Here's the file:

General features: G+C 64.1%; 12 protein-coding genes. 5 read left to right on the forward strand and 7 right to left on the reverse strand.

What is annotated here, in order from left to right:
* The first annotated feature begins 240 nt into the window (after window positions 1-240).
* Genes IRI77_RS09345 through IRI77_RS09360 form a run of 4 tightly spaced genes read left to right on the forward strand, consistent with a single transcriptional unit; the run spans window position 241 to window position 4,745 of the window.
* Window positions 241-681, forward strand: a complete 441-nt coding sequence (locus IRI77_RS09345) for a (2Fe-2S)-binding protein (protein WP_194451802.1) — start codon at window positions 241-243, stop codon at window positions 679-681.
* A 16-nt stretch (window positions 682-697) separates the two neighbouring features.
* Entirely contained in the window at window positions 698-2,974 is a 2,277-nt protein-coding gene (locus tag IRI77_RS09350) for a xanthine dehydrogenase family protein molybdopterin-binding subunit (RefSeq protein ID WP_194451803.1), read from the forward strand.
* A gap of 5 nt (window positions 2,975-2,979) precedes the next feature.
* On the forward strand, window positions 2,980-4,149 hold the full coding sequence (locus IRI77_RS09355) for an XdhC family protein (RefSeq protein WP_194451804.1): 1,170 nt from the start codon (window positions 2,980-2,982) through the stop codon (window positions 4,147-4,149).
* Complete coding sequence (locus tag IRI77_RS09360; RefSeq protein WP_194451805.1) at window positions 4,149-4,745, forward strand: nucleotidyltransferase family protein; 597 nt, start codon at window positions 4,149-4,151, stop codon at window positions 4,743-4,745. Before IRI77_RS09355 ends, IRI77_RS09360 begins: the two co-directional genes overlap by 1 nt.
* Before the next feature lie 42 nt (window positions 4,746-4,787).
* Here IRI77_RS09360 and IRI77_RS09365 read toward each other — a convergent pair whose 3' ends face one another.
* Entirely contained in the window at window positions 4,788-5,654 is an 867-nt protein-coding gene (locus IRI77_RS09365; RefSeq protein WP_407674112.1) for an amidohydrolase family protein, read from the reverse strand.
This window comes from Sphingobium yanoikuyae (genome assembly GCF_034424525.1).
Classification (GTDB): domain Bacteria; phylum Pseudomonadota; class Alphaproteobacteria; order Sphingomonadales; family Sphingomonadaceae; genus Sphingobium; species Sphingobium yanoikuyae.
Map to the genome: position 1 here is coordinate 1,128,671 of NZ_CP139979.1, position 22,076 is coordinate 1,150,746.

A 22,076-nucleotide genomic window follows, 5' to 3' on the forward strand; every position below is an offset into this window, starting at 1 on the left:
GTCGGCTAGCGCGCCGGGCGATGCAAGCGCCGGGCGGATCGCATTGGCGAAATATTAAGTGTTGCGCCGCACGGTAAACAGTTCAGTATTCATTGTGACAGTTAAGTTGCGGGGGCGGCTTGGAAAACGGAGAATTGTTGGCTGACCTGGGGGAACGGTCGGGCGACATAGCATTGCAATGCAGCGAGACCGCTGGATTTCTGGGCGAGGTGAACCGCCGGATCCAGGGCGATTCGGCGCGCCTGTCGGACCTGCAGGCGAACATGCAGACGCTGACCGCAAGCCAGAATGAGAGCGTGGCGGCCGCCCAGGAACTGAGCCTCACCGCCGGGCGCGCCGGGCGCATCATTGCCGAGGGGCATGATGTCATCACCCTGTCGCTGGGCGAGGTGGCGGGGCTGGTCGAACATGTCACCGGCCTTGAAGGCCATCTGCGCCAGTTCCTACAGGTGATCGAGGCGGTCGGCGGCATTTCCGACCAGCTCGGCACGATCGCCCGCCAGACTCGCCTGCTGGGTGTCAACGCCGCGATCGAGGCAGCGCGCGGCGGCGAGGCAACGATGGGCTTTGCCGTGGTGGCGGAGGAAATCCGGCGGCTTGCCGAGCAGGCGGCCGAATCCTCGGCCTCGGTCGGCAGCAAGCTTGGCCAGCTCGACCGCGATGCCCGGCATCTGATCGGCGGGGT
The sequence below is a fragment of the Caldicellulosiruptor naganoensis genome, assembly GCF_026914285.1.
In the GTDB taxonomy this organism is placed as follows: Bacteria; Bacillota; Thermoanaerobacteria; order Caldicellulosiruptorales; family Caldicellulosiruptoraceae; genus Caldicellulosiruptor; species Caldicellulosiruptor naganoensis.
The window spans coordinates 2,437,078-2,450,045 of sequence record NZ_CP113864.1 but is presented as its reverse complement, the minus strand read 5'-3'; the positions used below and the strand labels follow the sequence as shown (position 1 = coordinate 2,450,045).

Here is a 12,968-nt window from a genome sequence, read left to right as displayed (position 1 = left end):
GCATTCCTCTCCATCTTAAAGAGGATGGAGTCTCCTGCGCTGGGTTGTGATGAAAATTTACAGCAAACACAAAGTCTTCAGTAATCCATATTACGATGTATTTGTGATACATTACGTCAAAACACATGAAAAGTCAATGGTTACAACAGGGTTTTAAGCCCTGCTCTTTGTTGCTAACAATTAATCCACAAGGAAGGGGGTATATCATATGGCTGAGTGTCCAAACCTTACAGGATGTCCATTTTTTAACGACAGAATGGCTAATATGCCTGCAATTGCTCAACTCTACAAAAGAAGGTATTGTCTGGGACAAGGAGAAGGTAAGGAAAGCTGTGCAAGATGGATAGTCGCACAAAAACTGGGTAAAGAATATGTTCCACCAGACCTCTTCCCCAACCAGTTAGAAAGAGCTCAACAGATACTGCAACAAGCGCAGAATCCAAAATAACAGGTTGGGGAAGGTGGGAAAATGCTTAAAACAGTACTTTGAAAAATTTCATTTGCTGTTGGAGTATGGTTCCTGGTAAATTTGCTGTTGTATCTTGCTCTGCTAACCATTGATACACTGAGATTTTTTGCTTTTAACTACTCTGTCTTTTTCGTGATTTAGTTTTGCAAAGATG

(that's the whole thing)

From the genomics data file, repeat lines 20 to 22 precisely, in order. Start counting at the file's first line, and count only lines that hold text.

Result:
In the GTDB taxonomy this organism is placed as follows: Bacteria; Bacillota; Thermoanaerobacteria; order Caldicellulosiruptorales; family Caldicellulosiruptoraceae; genus Caldicellulosiruptor; species Caldicellulosiruptor naganoensis.
The window spans coordinates 2,437,078-2,450,045 of sequence record NZ_CP113864.1 but is presented as its reverse complement, the minus strand read 5'-3'; the positions used below and the strand labels follow the sequence as shown (position 1 = coordinate 2,450,045).

Here is a 12,968-nt window from a genome sequence, read left to right as displayed (position 1 = left end):